IELTS & TOEFL Academic Vocabulary – Nouns (AWL) Are you studying for TOEFL or IELTS? In this lesson you will learn academic and technical nouns which commonly appear on the tests. The vocabulary you learn here will be especially helpful in the reading section but will improve your score in the reading, writing, speaking, and listening sections as well. I will teach you nouns such as: “aspect”, “disposal”, “indication”, “substitute”, “trend”, and others.

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Hi, guys. I’m Alex. Thanks for clicking, and welcome to this lesson on IELTS and TOEFL academic vocabulary, with a focus on nouns. So, today, we will look at 10 academic nouns that you may see or hear on the IELTS or TOEFL tests, and this could be either in the reading, writing, listening, or speaking sections.

Now, today, you may see some words that you are familiar with, and you may see some words that are totally new to you. If you’re familiar with the words, that’s excellent – but don’t get overconfident because the purpose of today is not only to learn new words, but to look at words that you may be familiar with, but perhaps, you know, you’re not sure how to use it appropriately in a sentence, and more specifically, in an academic sentence. And when you’re done here today with this video, don’t forget to check out a more extensive list of academic vocabulary on the resources page.

Okay, so let’s begin. First word that we’re going to look at today is: “aspect”. Now, an “aspect” is a part or element of something. So, for example, the sentence we have on the board is: “Vocabulary is just one aspect of language.” So vocabulary is just one part of language.

Second, we have the word: “component”. And, if you notice, it has the exact same definition of “aspect”, so it’s a part or element of something as well. And the sentence we have here is: “A laptop has many complex components.”

Now, you might be asking yourself: “Well, are these words exactly the same?” And the answer to that is: not really. They are the same, in that you can talk about abstract aspect and abstract components to things, but when it comes to physical things, you’re more likely to use the word “component”. So, for example: here I’m talking about the components of a laptop, so I’m talking about the board inside, and the RAM, and the memory, and everything like that; so I’m talking about the physical parts of the laptop. Again, you can use both of them to talk about the abstract parts or elements of something, but if you’re referring to the physical part of something, I would stick with “component”.

All right, the next word we have is: “consequence”. I’m sure many of you are familiar with this word. It’s a result or effect of something. So, for example, the sentence we have here is: “Obesity is a consequence of overeating.” And, again, “overeating” just means eating too much and “obesity” is the physical problem of being overweight to the point where it’s not good for your health. So, one thing about this word, if you are going to use a preposition after it… The most common preposition we use with “consequence” is: “of”. So we say: “This is a consequence of this.”, “That is a consequence of this.” Okay?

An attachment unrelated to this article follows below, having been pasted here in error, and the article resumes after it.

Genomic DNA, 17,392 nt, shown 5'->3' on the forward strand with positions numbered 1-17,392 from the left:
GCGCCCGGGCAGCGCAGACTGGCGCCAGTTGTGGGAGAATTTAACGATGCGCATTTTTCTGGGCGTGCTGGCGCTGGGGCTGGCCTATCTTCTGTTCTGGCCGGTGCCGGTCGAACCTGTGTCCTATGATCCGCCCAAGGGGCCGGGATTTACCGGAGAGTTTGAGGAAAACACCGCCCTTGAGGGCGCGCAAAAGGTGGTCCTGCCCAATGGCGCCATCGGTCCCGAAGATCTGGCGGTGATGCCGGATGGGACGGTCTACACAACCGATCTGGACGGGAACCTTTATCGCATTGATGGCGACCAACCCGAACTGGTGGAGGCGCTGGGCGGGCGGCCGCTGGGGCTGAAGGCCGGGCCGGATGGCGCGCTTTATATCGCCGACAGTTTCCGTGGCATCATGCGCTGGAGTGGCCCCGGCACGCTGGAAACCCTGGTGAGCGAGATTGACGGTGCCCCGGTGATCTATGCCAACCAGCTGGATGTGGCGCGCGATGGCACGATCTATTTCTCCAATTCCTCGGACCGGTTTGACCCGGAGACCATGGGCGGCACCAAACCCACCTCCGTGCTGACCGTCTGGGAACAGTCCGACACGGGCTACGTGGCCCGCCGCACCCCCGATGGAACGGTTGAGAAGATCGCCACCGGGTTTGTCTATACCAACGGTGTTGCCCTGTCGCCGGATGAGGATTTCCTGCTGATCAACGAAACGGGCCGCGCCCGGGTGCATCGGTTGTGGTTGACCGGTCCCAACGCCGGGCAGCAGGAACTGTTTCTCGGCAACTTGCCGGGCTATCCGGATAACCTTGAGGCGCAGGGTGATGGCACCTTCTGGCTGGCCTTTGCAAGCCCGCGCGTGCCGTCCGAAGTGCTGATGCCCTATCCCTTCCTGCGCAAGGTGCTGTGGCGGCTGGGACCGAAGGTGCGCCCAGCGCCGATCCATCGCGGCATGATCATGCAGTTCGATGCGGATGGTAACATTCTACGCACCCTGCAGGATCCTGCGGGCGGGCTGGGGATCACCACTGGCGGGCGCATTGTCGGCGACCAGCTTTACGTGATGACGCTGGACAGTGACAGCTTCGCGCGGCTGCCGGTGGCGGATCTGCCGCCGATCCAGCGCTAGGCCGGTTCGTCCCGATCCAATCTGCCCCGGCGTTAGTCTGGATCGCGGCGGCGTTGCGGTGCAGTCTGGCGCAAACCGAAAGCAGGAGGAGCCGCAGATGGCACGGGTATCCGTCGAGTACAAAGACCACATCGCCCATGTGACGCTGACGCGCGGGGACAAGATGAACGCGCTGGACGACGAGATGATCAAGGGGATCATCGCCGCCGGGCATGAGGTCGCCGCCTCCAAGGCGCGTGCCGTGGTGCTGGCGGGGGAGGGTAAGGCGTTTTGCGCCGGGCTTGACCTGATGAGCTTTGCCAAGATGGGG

The next word we have is: “disposal”. The meaning I give for this is: the act of arranging or distributing. So think of “disposal” as the distribution of something and the arrangement of it. So, for example, in the army: “The general is responsible for the disposal of troops.” Now, when I say “troops”, I mean soldiers, people who are in the army, for arranging them and where they’re going to go.

And finally, we have the word: “function” which is the working purpose of something. So: “Today’s phones have numerous helpful functions.” And again, “function” is another word, another noun where if you want to use a preposition after it, use the preposition: “of”. So: “What is the function of a cellphone or the function of a camera?” Etcetera, etcetera.

Okay, guys, let’s look at five more words.

Okay, so the next word is: “indication”. So, “indication” means a sign or a token of something. So if we look at the sentence: “The melting of ice caps” – of polar ice caps – “is an indication of global warming.” So, if you’re making an argument about science, for example, in one of your papers, this might be a sentence that you would write. So, “an indication of”. Again, you’re using the preposition “of” after: “indication”. Okay?

The next word is very common – I’m sure you’re familiar with it – and that word is: “option”. So again, an “option” is basically a choice, and usually it’s a choice of one of several possibilities. Right? So: “This is one of several options.” One of several choices.

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